"Every player will now feel as if they can appeal a decision. It was a clear striking offence" - Jacob calls a spade a spade
It was an un-settling build-up to the All-Ireland senior camogie final for both teams with Cork only finding out in the late hours of Saturday night that Orla Cronin was free to play.
Cork's centre forward received a red card in the semi-final for striking Grace Walsh but having exhausted every avenue of appeal and though it may have taken longer than they will have wanted, Cork finally got the result they were looking for.
The whole saga hasn't been without its controversy, however, with Cronin's great escape showing up a terrible lack of professionalism in the appeals process. That the uncertainty rumbled on until 24 hours before the All-Ireland final is one thing, that Cronin got away on a 'stay of suspension' is another. What it basically means is that, regardless of the offence committed, all she had to do was to try every avenue of appeal to be allowed to play.
Galway could well feel aggrieved if they weren't getting away with one themselves - their centre back Emma Helebert can count herself lucky to be lining out here too, having struck Tipperary's Eimear Loughman in their semi-final.
A last minute 'stay of suspension' means that, having failed in her appeal to the camogie association during the week, Cronin will now get to play because the DRA did not have enough time to make a decision.
That is not a mis-print.https://t.co/Ic48UhKgpA
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Speaking on The Sunday Game, Wexford's Ursula Jacob called a spade a spade. While Cronin isn't a dirty player, like many of us watching, Jacob feels it was a clear red card and that it now sets a dangerous precedent for the future.
"It's probably a massive ruling though because other players will feel as if...it opens up the whole thing going forward because every player will feel as if they can appeal a decision. For me it was a clear striking offence. She's not dirty, not at all, but you would have to question (why she got away with it,)" said Jacob.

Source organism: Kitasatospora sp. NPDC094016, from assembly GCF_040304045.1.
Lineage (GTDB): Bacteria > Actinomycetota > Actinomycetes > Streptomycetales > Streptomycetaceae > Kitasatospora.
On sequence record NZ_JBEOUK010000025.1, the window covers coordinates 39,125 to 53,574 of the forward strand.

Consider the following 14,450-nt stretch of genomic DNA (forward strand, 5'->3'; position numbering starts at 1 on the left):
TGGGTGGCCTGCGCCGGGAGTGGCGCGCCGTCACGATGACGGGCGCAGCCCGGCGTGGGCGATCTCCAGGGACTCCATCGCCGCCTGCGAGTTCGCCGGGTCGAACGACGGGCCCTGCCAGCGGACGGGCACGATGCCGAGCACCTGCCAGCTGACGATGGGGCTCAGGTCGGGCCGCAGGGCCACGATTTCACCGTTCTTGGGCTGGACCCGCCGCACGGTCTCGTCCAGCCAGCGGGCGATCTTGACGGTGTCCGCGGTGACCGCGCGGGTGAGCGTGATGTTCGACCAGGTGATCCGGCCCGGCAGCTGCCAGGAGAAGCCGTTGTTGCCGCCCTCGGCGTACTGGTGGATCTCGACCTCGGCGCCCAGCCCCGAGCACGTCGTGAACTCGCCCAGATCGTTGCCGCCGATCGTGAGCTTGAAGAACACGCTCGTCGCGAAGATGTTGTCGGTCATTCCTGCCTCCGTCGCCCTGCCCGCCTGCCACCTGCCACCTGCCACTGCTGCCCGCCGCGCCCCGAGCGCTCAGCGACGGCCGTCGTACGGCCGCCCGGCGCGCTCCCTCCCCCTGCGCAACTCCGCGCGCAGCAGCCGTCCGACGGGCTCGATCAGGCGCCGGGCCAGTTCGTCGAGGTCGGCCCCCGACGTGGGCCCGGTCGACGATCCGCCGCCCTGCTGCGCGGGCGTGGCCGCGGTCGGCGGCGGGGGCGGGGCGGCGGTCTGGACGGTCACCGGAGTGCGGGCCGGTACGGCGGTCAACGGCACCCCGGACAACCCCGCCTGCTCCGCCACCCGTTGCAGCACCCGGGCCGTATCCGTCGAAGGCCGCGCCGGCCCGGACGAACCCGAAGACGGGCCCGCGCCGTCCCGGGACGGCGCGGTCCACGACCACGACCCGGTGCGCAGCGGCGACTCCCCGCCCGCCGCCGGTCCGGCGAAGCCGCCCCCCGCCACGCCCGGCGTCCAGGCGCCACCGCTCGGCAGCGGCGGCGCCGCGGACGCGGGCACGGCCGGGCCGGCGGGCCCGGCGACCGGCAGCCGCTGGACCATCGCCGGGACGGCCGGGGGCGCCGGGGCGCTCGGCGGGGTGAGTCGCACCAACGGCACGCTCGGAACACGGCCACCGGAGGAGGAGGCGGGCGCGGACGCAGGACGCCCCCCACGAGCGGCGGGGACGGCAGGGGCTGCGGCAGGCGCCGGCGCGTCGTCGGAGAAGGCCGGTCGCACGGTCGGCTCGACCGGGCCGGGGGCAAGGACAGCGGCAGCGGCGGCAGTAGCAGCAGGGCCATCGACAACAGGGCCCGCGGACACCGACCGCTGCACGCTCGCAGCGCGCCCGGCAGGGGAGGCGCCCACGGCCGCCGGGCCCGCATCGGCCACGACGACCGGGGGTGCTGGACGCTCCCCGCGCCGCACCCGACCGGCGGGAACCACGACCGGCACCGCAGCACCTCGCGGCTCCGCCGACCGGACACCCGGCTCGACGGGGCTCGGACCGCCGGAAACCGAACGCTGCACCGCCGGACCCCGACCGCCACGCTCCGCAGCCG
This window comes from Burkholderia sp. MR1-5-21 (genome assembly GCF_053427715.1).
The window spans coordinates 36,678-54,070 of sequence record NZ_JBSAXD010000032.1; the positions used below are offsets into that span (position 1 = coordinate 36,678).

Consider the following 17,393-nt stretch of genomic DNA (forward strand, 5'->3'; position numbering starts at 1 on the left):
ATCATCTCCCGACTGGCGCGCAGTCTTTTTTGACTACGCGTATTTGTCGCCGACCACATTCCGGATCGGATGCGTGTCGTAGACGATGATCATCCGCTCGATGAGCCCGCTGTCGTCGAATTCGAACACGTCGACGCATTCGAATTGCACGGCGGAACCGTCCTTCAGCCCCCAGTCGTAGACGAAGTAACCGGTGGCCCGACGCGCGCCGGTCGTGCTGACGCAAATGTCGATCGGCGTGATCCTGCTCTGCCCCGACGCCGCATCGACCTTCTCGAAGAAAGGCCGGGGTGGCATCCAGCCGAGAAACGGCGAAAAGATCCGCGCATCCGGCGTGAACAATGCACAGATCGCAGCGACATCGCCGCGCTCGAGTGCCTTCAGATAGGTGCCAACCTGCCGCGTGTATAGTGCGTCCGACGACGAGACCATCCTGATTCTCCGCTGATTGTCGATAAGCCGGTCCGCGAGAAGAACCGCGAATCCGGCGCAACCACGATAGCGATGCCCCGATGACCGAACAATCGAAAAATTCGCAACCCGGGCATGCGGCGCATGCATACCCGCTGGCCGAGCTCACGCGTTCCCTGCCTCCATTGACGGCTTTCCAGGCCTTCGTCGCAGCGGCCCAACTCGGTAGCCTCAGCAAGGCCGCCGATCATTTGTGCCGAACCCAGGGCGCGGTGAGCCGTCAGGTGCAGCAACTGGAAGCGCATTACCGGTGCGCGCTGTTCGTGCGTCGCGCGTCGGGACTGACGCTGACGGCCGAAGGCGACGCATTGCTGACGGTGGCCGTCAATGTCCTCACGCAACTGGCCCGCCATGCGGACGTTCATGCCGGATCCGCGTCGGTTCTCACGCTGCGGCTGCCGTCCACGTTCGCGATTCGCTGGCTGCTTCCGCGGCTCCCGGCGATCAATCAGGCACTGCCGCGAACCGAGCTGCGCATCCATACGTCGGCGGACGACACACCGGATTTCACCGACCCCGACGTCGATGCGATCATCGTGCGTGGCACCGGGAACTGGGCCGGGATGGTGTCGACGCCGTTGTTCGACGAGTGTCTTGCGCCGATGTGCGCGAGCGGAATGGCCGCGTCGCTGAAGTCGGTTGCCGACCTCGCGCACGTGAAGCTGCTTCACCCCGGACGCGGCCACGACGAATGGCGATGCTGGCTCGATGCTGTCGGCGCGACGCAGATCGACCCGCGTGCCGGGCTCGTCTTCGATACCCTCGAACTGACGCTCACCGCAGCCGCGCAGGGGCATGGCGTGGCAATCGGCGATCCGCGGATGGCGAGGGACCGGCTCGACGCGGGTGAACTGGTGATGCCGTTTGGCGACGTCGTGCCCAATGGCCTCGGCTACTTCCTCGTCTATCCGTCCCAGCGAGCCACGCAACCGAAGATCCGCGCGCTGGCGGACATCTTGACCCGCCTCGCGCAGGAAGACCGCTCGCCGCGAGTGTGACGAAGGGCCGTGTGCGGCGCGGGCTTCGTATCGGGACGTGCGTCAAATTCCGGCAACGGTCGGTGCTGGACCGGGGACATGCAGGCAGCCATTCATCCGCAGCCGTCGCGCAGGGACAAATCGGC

'She can count herself very lucky - I'm surprised she has been allowed to play today'
Ursula Jacob, Anne-Marie Hayes and Anna Geary discuss the decision to allow Orla Cronin to play in the All-Ireland camogie final
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Anna Geary meanwhile, says it will have been an emotionally draining process not just for Cronin, but for both teams and asked why it took so long for the saga to be resolved.
"I'd imagine this has been emotionally draining, not just for Orla but for the entire set-up. One of those other girls has probably been told this morning that she's not starting an All-Ireland final, even though she probably felt last night that she may have been.
"The DRA is a separate body, they are a legal body. They have no vested interest in it so it is important that nobody feels that Cork managed to turn a few screws behind closed doors," added Geary.
"The only thing I would say is that the All-Ireland semi-final was two weeks ago, how did the appeal only happen last night? Peter Casey's suspension was rescinded within days of his All-Ireland semi-final, why did it get to a stage when it happened last night, especially when these hearings take place virtually now?"
Anne-Marie Hayes, meanwhile, says she wasn't one bit surprised that Cronin got off.
"I don't think it's any surprise to anyone in Galway that Paudie Murray has managed to get Orla Cronin off for the All-Ireland final..."